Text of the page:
Expat aimed mortgage famine causes problems for returnees

Published:  11 Sep at 6 PM
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Expats planning on returning to the UK after a working stint overseas are falling foul of lenders who refuse to grant mortgages until they’ve been home for several years.

The mortgage companies’ stance is connected with the fact that expats who’ve been abroad for number of years no longer have a financial track record in the UK. It’s bad news for British citizens who’ve chosen to work abroad in order to save a large enough deposit to enable them to climb onto the housing ladder.

Mortgage lenders invariably check applicants’ credit history using reference agencies, as the normal three years’ residency checks don’t apply to expats. According to mortgage broker London and County’s director David Hollingworth, lenders should be looking instead at individual cases and borrowers’ circumstances.

Expats who’ve maintained a bank account and credit card with a British bank may be able to get a mortgage within a short time of their return, although lenders in general don’t have identical sets of criteria for mortgage approvals. Woolwich, for example, requires UK or EU citizens to live in the UK for at least two years, and Nationwide insists on coverage of all addresses for all parties over the past three years.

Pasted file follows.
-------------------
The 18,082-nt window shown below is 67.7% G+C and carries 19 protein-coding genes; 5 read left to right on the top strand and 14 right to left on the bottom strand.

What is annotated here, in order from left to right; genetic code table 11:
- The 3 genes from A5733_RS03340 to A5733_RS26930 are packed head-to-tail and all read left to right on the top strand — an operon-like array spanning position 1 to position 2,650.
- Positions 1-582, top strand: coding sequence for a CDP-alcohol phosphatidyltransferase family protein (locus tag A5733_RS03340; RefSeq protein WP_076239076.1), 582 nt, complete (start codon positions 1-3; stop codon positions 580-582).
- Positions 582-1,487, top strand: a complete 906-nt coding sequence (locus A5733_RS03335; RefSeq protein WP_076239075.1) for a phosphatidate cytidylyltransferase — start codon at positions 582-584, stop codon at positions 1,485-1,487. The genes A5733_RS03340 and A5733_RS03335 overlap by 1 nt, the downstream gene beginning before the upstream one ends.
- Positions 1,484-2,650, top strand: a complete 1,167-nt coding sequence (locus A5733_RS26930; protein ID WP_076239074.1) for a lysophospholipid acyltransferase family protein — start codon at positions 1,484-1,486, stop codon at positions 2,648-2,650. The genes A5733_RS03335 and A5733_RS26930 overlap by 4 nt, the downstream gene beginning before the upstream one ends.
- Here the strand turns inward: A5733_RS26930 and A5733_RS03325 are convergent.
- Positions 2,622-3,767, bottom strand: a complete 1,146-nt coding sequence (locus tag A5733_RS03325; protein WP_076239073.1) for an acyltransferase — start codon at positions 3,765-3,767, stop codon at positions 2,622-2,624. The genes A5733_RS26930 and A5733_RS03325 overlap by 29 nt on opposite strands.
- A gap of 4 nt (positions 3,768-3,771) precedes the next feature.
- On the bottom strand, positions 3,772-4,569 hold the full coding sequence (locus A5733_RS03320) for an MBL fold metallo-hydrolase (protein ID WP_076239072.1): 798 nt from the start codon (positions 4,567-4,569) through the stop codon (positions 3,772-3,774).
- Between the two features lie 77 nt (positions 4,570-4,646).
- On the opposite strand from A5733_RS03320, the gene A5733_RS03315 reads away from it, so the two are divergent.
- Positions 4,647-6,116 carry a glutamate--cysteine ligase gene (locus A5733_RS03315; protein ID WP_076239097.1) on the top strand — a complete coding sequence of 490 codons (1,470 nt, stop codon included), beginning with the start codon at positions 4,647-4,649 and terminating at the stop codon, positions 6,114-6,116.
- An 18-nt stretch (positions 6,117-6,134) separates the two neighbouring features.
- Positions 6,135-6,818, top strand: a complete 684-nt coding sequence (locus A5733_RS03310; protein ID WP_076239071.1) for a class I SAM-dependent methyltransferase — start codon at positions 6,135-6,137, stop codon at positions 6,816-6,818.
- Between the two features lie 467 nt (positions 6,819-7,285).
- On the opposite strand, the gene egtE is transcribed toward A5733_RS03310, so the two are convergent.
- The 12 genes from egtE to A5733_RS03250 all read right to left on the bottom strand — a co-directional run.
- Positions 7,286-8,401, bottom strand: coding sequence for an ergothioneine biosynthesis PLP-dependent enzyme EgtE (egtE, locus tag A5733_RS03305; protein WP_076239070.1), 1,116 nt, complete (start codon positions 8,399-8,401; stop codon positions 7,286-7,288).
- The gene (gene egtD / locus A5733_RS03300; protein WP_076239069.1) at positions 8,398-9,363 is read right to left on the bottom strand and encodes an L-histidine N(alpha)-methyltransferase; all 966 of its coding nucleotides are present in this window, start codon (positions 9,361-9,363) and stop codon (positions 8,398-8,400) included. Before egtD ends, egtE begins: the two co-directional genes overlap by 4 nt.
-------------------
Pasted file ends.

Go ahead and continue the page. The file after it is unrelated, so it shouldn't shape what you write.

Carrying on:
Most lenders have abandoned the expat mortgage market, so there’s little chance of buying a British property whilst still living overseas, although a large deposit and an equally large income does help. Some lenders are more relaxed about expat buy-to-let-investments, giving a chance to purchase a property and get a financial footprint in the UK before returning.

Long-stay contract staff returning to their country of origin may find that, by the time they’ve established a credit record in the UK, three years of paying exorbitant rents may leave their deposit funds in a sad state. The buy-to-let option is also risky as it involves getting tenants to leave by the return date, with full possession perhaps invalidating the mortgage.
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